Two evenings ago my wife and I had the privilege of participating in a private dinner at Union University (TN), where I serve as a visiting professor. The main attraction was the guest of honor, former Secretary of Defense Robert M. Gates. Currently he serves as Chancellor of the second oldest institution of higher education in the country, The College of William and Mary.
In the Q & A session that followed dinner, Secretary Gates answered questions about everything from Chinese vs United States GDP to Afghanistan to the differences between the eight presidents he has served. In all of his responses there was a consistent theme: the importance of character in leadership. The best question, in my estimation as an educator, was “who were the most important influences in your life?” He named a number of them, but the one that stood out was “the tough teachers who actually expected a lot of me as a student.”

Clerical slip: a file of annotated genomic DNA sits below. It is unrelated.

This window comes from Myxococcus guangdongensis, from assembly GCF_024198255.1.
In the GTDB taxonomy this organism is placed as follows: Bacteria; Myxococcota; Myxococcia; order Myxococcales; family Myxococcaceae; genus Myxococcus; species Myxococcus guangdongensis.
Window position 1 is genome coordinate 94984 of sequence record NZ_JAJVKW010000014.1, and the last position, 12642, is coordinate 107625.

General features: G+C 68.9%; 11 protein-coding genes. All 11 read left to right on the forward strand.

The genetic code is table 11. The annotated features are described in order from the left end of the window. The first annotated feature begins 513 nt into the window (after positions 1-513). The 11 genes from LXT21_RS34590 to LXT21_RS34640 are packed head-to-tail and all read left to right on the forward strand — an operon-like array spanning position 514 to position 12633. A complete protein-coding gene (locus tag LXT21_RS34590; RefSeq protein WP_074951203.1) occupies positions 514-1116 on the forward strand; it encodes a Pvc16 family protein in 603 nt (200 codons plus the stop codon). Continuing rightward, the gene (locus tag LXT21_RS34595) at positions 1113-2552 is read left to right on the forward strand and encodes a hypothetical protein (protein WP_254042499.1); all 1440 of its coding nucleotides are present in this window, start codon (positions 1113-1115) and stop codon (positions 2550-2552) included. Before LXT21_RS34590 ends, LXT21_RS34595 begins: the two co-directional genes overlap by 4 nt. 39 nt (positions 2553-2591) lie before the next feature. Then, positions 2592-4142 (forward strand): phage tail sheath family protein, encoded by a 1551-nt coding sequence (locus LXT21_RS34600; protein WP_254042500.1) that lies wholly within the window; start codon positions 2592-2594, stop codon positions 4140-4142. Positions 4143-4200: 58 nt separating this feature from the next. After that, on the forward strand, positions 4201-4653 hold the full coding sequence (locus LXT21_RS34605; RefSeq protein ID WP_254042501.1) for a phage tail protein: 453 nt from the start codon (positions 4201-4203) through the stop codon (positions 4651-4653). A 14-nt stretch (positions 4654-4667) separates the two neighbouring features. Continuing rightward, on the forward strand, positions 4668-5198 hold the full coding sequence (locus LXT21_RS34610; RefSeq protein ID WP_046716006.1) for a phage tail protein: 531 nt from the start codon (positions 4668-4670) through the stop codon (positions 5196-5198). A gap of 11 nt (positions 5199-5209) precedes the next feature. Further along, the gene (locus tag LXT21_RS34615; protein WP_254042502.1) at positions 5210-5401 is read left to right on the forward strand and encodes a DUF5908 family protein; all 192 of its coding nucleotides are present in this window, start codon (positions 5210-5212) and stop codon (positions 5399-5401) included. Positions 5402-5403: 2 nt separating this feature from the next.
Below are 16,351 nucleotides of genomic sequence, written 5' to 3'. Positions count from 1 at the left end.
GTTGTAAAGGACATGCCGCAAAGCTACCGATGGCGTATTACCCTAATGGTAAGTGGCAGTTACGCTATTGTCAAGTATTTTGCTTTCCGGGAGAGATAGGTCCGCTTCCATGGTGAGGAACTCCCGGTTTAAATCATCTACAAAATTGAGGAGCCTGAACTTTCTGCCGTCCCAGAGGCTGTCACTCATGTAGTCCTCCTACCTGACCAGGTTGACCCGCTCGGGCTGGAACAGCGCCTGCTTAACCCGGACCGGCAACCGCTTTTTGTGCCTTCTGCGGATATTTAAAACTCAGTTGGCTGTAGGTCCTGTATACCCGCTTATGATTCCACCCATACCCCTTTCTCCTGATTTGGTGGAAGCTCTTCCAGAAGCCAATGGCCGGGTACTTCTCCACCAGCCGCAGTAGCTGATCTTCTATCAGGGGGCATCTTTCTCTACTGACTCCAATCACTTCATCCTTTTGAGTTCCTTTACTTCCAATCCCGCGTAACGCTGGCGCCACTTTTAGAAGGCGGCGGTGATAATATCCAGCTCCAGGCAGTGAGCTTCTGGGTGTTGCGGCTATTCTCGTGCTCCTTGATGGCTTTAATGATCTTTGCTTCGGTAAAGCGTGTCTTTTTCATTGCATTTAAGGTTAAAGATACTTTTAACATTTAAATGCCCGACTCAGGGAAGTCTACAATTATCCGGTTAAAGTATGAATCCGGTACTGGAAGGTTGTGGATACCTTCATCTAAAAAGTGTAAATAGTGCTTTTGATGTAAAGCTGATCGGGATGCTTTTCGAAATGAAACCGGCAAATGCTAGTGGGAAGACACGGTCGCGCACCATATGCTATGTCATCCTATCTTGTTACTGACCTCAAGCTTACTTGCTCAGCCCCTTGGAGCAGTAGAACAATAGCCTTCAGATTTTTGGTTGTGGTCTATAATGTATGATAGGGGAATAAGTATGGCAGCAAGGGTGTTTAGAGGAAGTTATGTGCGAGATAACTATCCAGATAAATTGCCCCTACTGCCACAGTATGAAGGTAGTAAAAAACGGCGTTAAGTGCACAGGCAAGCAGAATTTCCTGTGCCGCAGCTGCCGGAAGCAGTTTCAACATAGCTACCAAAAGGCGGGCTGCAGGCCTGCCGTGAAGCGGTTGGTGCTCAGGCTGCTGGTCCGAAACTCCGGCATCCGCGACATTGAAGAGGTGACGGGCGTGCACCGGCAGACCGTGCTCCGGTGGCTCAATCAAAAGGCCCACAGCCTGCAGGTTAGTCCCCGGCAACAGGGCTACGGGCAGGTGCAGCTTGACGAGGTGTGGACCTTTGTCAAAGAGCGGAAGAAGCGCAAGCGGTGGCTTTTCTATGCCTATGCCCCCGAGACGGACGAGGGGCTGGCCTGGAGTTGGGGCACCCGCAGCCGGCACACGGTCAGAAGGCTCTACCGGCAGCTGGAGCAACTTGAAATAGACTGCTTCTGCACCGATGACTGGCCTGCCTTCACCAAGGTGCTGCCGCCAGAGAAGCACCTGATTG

Now, how many of those really hard teachers that pushed him to his potential saw into his future and thought “huh, this guy could really become something someday?” My guess is probably at least one. That was a good check for me—how much do I really expect of my students, and even my own kids, on a consistent basis? How much do we as a culture actually expect of our high school and college students? Do our actions and the responsibilities we place on them demonstrate that we really believe in them, and that we really think they can carry the cultural freight for the next 30 years and seek to restore a meaningful sense of the common good?